Malliotakis: No Expansion of Speed Camera Program

by Malliotakis on | Nicole Malliotakis

Assemblywoman Nicole Malliotakis (R,C,I,Ref – Brooklyn, Staten Island) is voicing her opposition to the proposed expansion of the NYC Department of Transportation (DOT) speed camera program. Under existing law, the city has the authority to operate 140 speed cameras at specific locations during certain periods of time. Yesterday, Mayor Bill de Blasio and DOT Commissioner Polly Trottenberg announced their intent to seek state permission to expand the program to include more cameras in more locations despite recent reports that the city has been issuing defective notices of violation since the program’s inception.

“The city’s camera programs, from speed cameras to red light cameras to bus lane cameras, have been fraught with problems since they were activated. By calling for an expansion of the program just days after reports that violations were being issued improperly, it makes you question the city’s motives. Are they really concerned about public safety or do they just want more money?” said Malliotakis. “If it was really about pedestrian safety, the city would add stop signs at school corners, install sidewalks where none exist, clean the snow at bus stops so people don’t have to wait in the street, crack down on individuals driving with suspended licenses, and stop denying federal detainer requests for drunk drivers.”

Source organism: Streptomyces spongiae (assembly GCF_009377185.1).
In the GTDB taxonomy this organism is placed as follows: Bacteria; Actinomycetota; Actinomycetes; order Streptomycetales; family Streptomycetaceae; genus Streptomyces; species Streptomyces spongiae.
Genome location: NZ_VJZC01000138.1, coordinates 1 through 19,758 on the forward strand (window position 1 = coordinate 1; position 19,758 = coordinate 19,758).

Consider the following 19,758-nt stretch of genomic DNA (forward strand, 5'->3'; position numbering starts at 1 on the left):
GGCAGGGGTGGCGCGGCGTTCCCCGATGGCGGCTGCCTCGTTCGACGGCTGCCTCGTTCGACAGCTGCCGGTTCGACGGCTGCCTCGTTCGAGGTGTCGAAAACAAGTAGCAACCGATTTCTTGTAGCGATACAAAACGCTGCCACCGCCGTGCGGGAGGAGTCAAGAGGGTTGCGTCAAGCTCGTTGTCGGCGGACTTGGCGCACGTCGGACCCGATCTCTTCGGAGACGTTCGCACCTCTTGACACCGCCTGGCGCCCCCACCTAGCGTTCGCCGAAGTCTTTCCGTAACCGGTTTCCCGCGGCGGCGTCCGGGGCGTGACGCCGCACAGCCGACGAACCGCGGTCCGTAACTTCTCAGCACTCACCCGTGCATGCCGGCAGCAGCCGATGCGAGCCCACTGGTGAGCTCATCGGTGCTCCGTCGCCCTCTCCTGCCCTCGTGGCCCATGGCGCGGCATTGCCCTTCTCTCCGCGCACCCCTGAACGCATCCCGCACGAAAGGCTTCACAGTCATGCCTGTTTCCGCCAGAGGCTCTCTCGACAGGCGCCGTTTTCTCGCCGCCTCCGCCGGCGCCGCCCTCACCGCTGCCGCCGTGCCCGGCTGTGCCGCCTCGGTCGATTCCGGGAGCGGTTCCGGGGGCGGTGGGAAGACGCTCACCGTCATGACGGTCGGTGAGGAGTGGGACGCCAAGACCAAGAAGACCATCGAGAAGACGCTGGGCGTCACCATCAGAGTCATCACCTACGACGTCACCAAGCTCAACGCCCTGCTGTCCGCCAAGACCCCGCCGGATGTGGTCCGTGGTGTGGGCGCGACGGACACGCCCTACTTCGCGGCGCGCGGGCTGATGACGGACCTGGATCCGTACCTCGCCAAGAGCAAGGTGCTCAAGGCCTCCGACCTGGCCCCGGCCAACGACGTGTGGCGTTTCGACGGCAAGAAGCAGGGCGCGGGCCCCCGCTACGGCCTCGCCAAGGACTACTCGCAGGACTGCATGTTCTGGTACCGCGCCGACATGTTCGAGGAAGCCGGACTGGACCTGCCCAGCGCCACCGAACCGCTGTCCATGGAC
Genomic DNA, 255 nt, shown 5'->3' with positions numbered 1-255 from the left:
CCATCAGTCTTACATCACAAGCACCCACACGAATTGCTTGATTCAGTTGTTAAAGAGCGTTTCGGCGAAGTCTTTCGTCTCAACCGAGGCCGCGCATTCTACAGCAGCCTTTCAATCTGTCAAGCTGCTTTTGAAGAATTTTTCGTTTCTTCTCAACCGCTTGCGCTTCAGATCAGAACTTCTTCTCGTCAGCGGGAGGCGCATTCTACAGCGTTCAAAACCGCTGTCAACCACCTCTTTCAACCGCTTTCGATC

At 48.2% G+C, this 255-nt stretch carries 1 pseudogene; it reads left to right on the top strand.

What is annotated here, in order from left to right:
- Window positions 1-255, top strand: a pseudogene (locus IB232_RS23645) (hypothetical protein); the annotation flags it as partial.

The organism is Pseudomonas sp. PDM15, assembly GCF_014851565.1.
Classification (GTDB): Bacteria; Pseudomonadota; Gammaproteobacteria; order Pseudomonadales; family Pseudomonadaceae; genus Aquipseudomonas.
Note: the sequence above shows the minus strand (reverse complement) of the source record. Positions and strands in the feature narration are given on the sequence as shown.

Section 1180-b (d) of the New York State Vehicle and Traffic Law requires that a notice of violation delivered to the offender must be accompanied by a certificate, signed by a city technician, affirming that the evidence contained therein is accurate. It has been reported that notices of violation issued by the NYC Department of Finance have never contained the requisite certificates.

“I also fear that this overreliance on cameras will be used as an excuse to stymie expansion of our police force. With our community facing an unprecedented drug epidemic, we must acknowledge that a camera cannot detect when a person is driving under the influence, but a police officer can,” Malliotakis added.